Thanks to eagle-eyed writer Mayank Parmar at WindowsLatest, we now have the strongest possible evidence that the May 2020 Feature Update is indeed happening during the last week of this month. It comes courtesy of the Microsoft Driver Shiproom Schedule for 2020, which Microsoft uses to inform OEMs when it’s safe for them to plan to release new device drivers via Windows Update. As you can see in the lead-in graphic for this story, mid-week (May 26-28) during the final week of the month falls within a red oval. I added that for visual emphasis. In the Microsoft original it’s boxed in yellow. There’s a key at the bottom of the calendar that I didn’t reproduce in the lead-in graphic, so take a gander at this:
The text’s a bit blurry, because I enlarged it to 200%. But you can see a yellow box indicates “Feature Update.”
Proof Positive Means It’s Time to Prep
Those inclined to grab the Feature Upgrade can learn a lot from the current Release Preview (which recently merged with the Slow Ring Insider Preview). This currently sits at Build 19041.208. As long as you’re a Windows Insider, you can grab this from the Windows Insider Preview Downloads page using the pull-down menu beneath the “Select Edition” heading near the bottom of that page. This looks something like this:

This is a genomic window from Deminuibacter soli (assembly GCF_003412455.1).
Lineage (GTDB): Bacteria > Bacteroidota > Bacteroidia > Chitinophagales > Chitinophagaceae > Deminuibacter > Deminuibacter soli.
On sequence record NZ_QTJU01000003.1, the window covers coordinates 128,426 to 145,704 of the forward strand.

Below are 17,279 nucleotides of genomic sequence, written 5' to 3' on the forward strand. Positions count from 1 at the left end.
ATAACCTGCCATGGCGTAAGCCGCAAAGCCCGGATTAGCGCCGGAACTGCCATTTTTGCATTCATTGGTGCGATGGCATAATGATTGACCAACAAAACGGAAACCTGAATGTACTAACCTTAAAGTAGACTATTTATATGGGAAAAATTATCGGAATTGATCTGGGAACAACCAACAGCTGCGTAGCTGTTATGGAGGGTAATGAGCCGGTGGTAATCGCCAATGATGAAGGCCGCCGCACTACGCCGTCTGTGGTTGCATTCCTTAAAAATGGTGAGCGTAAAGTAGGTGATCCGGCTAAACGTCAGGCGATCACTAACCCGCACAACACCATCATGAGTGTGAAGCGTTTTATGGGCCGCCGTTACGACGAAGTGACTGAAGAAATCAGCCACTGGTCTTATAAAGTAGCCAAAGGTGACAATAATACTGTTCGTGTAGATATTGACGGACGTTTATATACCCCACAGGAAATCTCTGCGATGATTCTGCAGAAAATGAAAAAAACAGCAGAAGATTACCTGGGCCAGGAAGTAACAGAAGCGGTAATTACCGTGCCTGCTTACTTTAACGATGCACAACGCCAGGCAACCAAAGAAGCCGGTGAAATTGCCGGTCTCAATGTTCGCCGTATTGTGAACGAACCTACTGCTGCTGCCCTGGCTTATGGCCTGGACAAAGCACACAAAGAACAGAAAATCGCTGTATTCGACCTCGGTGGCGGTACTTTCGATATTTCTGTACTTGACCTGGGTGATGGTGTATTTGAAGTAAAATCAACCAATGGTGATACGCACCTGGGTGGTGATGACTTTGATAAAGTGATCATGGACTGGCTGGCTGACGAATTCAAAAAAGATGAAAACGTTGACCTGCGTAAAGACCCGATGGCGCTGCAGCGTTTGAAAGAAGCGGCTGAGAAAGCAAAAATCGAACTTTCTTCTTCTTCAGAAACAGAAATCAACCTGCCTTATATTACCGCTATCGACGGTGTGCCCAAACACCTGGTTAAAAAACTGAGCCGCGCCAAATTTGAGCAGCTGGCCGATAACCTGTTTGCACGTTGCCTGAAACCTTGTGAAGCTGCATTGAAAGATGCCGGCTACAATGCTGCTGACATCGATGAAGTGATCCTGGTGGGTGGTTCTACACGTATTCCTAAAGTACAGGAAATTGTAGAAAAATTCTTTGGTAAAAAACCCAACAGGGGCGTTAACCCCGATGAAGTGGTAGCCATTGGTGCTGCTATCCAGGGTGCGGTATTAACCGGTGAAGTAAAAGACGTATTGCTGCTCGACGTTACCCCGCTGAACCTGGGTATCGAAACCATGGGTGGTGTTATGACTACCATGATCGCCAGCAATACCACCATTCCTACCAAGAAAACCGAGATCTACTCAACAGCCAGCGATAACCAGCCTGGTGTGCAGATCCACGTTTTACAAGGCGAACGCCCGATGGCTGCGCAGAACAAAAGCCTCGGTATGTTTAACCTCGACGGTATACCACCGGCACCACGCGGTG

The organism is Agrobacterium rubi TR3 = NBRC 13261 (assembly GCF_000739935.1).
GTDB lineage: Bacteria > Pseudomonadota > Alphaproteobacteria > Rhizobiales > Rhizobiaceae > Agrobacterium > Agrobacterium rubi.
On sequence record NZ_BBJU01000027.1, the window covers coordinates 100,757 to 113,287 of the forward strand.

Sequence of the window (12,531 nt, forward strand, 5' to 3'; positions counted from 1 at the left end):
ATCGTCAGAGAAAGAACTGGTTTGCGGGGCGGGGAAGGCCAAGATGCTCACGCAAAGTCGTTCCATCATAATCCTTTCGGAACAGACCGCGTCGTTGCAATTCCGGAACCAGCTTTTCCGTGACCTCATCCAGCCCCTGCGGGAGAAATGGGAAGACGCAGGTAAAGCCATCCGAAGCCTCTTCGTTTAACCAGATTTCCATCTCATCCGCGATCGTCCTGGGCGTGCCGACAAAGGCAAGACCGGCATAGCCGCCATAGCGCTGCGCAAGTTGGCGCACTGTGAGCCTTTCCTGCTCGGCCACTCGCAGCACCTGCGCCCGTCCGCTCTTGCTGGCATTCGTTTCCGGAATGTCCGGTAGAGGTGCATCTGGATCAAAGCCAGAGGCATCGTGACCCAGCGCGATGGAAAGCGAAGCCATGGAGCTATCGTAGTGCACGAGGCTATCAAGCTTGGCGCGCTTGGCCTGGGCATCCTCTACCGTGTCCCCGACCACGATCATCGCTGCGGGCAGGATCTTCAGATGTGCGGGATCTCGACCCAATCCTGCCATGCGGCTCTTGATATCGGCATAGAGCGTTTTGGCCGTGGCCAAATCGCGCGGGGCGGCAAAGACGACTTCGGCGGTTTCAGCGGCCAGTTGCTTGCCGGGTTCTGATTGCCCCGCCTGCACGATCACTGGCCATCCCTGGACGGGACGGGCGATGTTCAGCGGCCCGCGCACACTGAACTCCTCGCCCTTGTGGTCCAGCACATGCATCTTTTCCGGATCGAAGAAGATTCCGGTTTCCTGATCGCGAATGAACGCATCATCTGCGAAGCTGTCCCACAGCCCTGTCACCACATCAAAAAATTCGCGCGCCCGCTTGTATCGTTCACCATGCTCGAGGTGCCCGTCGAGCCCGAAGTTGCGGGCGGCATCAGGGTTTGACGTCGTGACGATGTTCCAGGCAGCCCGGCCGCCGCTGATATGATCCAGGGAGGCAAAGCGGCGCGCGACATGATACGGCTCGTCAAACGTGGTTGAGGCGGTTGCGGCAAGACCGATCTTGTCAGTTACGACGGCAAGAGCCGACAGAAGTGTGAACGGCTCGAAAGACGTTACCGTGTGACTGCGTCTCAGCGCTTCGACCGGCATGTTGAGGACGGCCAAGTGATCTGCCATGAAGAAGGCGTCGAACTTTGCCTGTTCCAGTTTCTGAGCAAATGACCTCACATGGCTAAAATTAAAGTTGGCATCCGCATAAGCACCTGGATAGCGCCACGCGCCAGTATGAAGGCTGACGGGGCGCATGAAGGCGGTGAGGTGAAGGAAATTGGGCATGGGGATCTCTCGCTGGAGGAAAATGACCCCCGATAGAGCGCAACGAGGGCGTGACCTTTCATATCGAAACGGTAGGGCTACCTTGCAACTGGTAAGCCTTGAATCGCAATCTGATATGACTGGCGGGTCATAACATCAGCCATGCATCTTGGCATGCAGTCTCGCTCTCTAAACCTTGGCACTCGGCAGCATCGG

This still shows as “Slow” ring in the pulldown, but it’s the one you want.
[Click image for full-sized view.]
You can put this release to work in your test labs right now. It’s not expected to change much before the actual Feature Upgrade goes out. Thus it should give you an excellent idea if it will negatively impact any of your important applications, especially custom or home-grown (in-house developed) code. Not too many businesses will be deploying in synch with this timeframe anyway, but it’s not out of the question that some organizations will have an update window (here in the US, anyway) during the July 4th holiday weekend (July 3 – 5, 2020). Cheers!
Author: Ed Tittel
Ed Tittel is a 30-plus-year computer industry veteran. He’s a Princeton and multiple University of Texas graduate who’s worked in IT since 1981 when he started his first programming job. Over the past three decades he’s also worked as a manager, technical evangelist, consultant, trainer, and an expert witness. See his professional bio for all the details.